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The new top cop in Ferguson, Missouri, has his work cut out for him.
Andre Anderson — a former amateur boxer, Army alum and 24-year veteran of the Glendale, Arizona, force — is tasked with reforming Ferguson's scandal-scarred police department. He will also have to rebuild confidence in a community ripped apart by last summer's racial unrest.
"There’s a lot of work to be done," Anderson, dressed in a crisp white uniform, told reporters on Wednesday. "I’m ready to roll up my sleeves and get to work."
Anderson, 50, is taking a six-month leave from his Glendale post to serve as the interim police chief in Ferguson — a role that could become permanent at the end of his service, Mayor James Knowles III said Wednesday.
It's a can-do attitude that officials say they want in a leader of the 45-officer department. Anderson is walking into a city that saw several resignations in March after the release of a damning Justice Department report that found a culture of racism in the police department and municipal offices.
That revelation came after the Aug. 9 shooting death of 18-year-old Michael Brown, an unarmed black teenager, at the hands of a white Ferguson police officer, Darren Wilson. Brown's killing touched off weeks of fiery protests and threw a national spotlight on the St. Louis suburb of 21,000. The unrest was reignited last fall when Wilson was not indicted by a grand jury.
Police Chief Tom Jackson was among the city officials who resigned. Assistant Police Chief Al Eickhoff was named as interim chief — until the city decided it wanted an outsider to help institute the federal task force recommendations to fix Ferguson.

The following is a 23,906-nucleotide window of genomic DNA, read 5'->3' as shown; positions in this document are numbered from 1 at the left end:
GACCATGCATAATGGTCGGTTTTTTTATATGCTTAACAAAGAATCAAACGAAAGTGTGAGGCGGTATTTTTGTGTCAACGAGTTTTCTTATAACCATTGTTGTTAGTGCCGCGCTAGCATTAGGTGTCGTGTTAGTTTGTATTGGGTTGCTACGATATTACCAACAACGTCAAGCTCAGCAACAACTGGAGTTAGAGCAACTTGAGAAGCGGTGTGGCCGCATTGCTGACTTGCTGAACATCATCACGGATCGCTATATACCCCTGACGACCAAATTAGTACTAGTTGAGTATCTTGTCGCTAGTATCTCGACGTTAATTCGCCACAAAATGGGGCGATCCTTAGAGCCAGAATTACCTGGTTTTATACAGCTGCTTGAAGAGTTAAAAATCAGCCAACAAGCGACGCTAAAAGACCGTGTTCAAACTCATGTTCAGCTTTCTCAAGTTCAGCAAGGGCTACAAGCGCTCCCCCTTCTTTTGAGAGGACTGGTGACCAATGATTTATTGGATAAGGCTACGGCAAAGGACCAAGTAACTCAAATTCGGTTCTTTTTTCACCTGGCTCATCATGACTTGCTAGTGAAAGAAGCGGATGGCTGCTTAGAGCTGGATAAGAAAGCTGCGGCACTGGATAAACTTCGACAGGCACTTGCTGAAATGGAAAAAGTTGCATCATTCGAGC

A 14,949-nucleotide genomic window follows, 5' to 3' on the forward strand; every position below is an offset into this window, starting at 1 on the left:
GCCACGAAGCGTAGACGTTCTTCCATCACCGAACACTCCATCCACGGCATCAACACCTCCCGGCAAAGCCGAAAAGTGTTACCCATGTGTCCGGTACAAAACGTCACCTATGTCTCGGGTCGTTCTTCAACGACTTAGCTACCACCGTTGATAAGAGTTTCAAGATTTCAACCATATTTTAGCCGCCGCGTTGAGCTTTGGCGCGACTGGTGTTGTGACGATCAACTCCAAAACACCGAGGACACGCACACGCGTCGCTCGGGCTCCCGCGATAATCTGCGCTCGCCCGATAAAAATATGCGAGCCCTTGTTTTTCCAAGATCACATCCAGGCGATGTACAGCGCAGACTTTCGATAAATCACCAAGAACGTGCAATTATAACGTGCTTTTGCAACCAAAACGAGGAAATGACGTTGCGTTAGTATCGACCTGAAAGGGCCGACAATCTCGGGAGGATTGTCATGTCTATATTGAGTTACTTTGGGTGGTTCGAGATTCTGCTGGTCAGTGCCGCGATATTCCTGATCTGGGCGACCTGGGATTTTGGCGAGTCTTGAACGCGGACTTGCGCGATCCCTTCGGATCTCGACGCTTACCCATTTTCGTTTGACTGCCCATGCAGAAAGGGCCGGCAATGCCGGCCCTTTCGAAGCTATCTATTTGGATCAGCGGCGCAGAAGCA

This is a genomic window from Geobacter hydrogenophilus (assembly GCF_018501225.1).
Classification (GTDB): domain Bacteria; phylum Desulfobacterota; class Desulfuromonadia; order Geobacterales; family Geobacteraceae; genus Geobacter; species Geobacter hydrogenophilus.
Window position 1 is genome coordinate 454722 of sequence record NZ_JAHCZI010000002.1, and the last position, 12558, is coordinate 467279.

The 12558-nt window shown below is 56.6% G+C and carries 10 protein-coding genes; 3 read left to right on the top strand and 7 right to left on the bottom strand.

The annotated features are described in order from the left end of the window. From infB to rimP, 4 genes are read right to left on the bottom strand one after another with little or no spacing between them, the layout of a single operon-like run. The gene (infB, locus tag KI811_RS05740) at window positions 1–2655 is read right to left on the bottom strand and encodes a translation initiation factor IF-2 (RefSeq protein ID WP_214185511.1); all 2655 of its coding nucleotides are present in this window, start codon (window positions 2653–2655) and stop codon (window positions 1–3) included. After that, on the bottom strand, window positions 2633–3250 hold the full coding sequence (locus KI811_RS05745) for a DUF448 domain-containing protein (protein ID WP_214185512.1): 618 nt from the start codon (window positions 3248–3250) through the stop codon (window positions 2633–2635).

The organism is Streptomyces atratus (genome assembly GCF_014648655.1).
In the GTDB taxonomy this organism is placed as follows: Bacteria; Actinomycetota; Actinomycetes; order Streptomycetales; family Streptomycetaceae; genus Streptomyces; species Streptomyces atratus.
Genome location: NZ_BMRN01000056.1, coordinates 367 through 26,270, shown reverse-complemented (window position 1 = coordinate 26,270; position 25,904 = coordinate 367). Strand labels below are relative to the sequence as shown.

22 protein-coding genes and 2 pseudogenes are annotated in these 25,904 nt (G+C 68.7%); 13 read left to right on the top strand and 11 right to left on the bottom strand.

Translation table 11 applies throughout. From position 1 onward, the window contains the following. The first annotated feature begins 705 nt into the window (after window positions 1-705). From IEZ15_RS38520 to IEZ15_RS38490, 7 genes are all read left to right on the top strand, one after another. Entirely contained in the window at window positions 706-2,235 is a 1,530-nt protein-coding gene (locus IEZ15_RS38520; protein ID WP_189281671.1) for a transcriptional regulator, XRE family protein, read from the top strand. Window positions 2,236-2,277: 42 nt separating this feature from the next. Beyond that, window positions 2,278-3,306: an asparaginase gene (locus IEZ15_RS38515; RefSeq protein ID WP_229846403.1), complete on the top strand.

That search led to Glendale — a city of over 226,000 — where Anderson, as police commander, has led over 80 detectives and 125 patrol officers. Ferguson's mayor said he likes that Anderson is familiar with community policing.
"I think Andre has the right mentality toward policing, he has the right mentality toward people," said Knowles. He acknowledged that for some residents, it's a "bonus" that Anderson is black. Eickhoff and Jackson are white.
But "all humans is what he looks at," Knowles added. "He doesn't look at people in specific categories."
Anderson on Wednesday said he wants to see the department incorporate bias awareness training and build up a force that reflects the demographics of Ferguson. Black residents make up almost 70 percent of the city — but just 3 percent of the police department.
"There’s a lot of work to be done. I’m ready to roll up my sleeves and get to work."
Anderson grew up in Philadelphia, and at age 12 took up boxing, according to a 1999 profile in The Arizona Republic. He was tough, fighting his way as an amateur in the ring while also serving in the Army. He won two professional fights, according to the newspaper.
But his budding boxing career was sidelined in 1988 after he was hit by a car while fixing a flat tire. He worked as a prison guard before joining the Glendale police in 1991. Among his passions: Mentoring at-risk youth and teaching them to box.
Turning around Ferguson will be one of the biggest bouts of his life.
He said Wednesday that he wants residents to join him in an effort to improve the city and forge better relationships between themselves and officers.
"I am asking the city of Ferguson, community members — mainly the community members — and leaders if we can set a course in the history books that clearly proves that peace prevails," Anderson said.